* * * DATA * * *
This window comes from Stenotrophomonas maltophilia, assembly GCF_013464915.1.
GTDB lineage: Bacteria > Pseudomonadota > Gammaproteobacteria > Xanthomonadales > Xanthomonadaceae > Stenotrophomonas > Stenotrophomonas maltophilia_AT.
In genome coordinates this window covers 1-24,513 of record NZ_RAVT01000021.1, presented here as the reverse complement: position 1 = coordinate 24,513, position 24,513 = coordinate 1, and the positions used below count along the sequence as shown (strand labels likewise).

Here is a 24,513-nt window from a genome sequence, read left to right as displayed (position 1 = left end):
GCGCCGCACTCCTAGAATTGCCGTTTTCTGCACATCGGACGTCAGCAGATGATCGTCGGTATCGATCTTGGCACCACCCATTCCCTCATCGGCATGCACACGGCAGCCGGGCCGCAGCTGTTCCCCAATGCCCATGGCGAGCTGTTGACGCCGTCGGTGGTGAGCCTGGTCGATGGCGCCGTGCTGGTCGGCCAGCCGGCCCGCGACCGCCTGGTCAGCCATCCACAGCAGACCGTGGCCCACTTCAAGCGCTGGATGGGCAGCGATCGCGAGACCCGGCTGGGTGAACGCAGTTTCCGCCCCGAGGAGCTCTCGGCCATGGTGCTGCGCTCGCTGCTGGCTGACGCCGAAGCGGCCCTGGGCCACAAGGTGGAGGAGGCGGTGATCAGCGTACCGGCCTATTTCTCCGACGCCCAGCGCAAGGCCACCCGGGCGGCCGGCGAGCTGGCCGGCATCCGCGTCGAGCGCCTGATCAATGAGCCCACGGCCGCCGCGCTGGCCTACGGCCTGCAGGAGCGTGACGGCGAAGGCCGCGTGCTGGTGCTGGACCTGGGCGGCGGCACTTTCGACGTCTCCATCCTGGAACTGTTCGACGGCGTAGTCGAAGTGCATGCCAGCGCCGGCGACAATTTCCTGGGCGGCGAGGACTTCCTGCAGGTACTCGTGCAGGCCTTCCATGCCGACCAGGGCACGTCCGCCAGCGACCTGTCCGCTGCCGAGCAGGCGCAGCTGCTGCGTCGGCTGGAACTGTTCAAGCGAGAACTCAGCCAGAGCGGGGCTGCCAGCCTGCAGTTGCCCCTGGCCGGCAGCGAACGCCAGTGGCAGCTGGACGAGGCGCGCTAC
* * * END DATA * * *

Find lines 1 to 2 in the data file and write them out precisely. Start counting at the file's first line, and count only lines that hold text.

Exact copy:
This window comes from Stenotrophomonas maltophilia, assembly GCF_013464915.1.
GTDB lineage: Bacteria > Pseudomonadota > Gammaproteobacteria > Xanthomonadales > Xanthomonadaceae > Stenotrophomonas > Stenotrophomonas maltophilia_AT.